In this blog we will look at two installation options for LSF. There are others as seen below, but we will be constructing a Hybrid Cloud configuration.
We will focus on the LSF Stretch Cluster configuration, and the LSF Multi Cluster configuration.
LSF Stretch Cluster
This architecture assumes that you have a cluster in another location – either on premise or even running in another cloud or cloud location. The “stretched cluster” architecture is defined as a single cluster stretched over a WAN so that compute nodes in the cloud communicate with a master scheduling host on the originating location.
Generally, though much simpler in concept than “Multi-Cluster”, this means that all LSF daemon communication with the master scheduler happens over the WAN which can be a source of extra cost or lowered reliability.
LSF Multi Cluster
This is a more complex architecture which adds a master scheduler running in the cloud. By adding a master scheduler in the cloud, the architecture eliminates all the communication from cloud compute node to the on premise master.
The two master schedulers instead exchange task meta-data in a “job forwarding” model. In this model, users on premise submit workload to a queue on premise, which in turn forwards that workload to the cloud for execution. Upon task completion, the master in the cloud communicates completion, and status with the on premise master and the user is notified.
Our approach will be to assemble our solution in layers. That way we can explore the issues and suggest other ways of doing things that may work better for you. We’ll provide sample Ansible playbooks that collectively create a functioning solution, but that you can take and freely customize to suit your environment. The layers will cover:
- Installing Prerequisites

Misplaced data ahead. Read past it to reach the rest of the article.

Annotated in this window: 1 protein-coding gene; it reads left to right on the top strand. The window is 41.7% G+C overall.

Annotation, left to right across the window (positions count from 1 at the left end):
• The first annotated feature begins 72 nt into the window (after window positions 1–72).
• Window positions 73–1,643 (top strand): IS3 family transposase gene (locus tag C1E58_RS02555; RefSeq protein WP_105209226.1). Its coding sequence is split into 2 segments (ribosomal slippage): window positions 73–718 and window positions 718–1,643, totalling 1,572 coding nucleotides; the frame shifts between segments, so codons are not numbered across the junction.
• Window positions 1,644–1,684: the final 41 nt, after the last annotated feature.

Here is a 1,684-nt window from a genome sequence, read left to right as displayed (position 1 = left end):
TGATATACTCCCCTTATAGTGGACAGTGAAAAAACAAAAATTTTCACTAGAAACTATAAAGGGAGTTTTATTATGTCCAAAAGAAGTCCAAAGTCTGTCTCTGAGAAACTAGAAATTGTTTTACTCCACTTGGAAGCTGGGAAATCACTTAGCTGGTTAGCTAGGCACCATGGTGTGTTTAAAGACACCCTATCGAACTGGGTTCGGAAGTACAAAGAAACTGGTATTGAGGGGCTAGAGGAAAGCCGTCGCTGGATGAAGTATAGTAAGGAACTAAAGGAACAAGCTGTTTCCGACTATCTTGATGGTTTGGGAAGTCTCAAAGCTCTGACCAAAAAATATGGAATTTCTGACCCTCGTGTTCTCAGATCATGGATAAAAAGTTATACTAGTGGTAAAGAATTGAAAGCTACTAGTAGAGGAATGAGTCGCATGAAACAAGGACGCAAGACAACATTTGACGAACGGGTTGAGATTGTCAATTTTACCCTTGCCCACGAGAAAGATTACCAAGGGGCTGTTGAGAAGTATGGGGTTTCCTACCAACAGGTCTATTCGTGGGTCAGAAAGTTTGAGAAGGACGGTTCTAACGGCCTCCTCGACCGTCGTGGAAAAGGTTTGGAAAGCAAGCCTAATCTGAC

- Making an Amazon Virtual Private Cloud (Amazon VPC)
- Network Connection
- User / Group and host resolution on the cloud
- Creating Cloud machines
We’ve put together a series of videos that walk through the process.
These videos look at how to extent your on premises LSF clusters to the Cloud. In them we look at various topics you need to consider in constructing you Hybrid cloud solution. We show two different LSF configurations suitable for small and large clusters and discuss the benefits of each. We provide sample Ansible playbooks which you can take and customise for your site. Each video covers a different topic, and a different Ansible playbook. They are best viewed in order.
LSF Cloud Video 1 – Introduction
This is the first of the video series on creating a hybrid LSF cluster. This video covers, what is LSF, why do users want to go to the cloud, and how we can help in that journey. We outline two different ways LSF can be configured. The first extends the on premises cluster by adding cloud servers to the cluster. The second constructs a second cluster on the cloud, and dynamically sizes that cluster based on the amount of workload. The subsequent videos provide additional details and live demonstrations on how to build them.
LSF Cloud Video 2 – What Type of Cluster
This video provides details on different way LSF can be configured to use Cloud machines. We start from the simplest case, the LSF Stretch Cluster, which adds Cloud machines into an existing on premises cluster. We then show a LSF Multi Cluster, which creates a separate LSF cluster on the cloud that accepts workload from the on premises cluster and dynamically resizes based on policies. The uses cases of each one is outlined along with the benefits and issues.
LSF Cloud Video 3 – Installing Prerequisites